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Tuesday, April 28, 2015

In the e-age, postman dons new roles

It was a pleasant Bengaluru day in 1983, Sandalwood actress Jayanthi was still at the peak of her popularity, and unlike today, meetings with actors were not common. Social media and phones with cameras hadn't been born, which meant learning about the lives of celebrities was difficult. But it was a lucky day for A Mohan, just one year into his job as a postman. "I had watched almost all her films. But, I had never imagined that I would get to see her. That day, when I went to deliver a letter to a house, I saw her. Believe me, I had no idea it was her house till then," he recounted the dream meeting, as he sorted letters at his post office. That was over three decades ago. Since then, his work has changed a lot. "Almost like Bengaluru's weather, the changes have been too fast and sudden," said Mohan, now 58. "There have been many changes over the years, but the past five odd years have seen a sea change," he explained. However, that hasn't changed his daily routine. "I walk at least 12km a day. My legs hurt in the evening," he added.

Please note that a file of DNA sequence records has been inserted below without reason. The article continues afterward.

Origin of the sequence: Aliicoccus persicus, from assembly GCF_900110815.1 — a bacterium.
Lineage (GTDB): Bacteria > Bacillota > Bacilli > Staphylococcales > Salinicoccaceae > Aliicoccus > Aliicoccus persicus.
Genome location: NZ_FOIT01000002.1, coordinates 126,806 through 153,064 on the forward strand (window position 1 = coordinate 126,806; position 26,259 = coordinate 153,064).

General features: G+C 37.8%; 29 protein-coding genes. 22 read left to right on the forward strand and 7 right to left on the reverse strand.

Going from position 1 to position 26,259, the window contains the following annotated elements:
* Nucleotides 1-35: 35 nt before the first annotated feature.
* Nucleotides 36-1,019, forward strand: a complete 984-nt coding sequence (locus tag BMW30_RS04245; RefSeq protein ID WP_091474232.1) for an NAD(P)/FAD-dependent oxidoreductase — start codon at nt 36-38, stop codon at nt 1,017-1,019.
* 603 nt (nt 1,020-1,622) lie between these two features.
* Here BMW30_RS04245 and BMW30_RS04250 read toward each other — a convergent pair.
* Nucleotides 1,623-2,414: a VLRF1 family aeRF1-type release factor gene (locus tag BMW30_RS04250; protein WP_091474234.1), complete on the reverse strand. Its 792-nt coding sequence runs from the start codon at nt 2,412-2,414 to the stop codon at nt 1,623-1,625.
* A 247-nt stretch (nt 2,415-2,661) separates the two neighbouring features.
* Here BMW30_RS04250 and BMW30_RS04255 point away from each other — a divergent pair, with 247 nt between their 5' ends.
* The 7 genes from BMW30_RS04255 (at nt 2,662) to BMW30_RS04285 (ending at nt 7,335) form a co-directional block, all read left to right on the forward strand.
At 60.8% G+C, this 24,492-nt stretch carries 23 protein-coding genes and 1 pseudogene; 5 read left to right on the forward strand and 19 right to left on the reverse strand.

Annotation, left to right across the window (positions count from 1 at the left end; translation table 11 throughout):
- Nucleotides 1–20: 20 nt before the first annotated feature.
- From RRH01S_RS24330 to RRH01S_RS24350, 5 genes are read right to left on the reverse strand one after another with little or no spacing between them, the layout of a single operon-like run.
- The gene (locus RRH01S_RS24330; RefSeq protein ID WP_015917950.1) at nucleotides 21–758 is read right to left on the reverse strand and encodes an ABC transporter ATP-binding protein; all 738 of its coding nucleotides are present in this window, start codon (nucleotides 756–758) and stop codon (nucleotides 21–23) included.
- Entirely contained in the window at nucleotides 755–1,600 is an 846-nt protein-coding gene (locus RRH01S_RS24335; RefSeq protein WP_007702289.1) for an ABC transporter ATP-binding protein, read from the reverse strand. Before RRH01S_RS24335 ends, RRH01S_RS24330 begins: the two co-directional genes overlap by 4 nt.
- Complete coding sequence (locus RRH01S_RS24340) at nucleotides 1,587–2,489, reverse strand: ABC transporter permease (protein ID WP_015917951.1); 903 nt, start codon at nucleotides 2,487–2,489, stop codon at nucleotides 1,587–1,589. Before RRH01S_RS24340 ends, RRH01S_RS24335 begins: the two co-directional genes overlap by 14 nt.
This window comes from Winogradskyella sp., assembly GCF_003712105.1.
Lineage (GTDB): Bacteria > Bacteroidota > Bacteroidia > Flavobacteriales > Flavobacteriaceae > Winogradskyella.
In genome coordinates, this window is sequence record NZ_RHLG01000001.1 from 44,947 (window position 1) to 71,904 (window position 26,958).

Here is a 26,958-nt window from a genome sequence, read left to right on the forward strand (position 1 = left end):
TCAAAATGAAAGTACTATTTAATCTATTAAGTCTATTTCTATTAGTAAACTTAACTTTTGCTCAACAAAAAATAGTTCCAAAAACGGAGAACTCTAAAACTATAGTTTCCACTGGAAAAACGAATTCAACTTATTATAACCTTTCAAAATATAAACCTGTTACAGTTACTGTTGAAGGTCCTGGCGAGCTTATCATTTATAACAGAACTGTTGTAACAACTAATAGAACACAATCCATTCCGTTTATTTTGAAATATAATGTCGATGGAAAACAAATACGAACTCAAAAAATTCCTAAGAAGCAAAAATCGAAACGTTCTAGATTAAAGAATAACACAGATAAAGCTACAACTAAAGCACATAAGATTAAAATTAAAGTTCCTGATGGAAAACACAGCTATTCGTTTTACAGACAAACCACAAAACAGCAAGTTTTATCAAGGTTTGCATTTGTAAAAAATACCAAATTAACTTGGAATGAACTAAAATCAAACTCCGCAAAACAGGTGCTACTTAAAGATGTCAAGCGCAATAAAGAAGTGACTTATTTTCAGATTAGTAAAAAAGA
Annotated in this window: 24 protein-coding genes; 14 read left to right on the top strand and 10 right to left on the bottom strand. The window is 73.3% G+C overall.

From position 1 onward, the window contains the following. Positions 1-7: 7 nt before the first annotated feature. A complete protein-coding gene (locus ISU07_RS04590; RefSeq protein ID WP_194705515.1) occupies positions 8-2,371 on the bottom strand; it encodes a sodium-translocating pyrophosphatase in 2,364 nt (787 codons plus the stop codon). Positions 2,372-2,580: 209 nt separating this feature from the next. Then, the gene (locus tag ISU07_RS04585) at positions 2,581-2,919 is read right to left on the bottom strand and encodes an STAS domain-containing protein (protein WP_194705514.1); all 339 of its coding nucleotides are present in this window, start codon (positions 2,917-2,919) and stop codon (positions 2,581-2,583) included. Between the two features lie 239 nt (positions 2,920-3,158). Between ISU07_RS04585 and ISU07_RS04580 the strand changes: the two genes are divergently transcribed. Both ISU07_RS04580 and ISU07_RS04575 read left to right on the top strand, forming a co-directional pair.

Far away in Shivamogga, Uduchalappa, a senior postman, went through his routine without much company last Tuesday. Having served for 25 years, and now attached to the Malnad City's main post office, he still has his bicycle, unlike Mohan, who makes deliveries by foot now.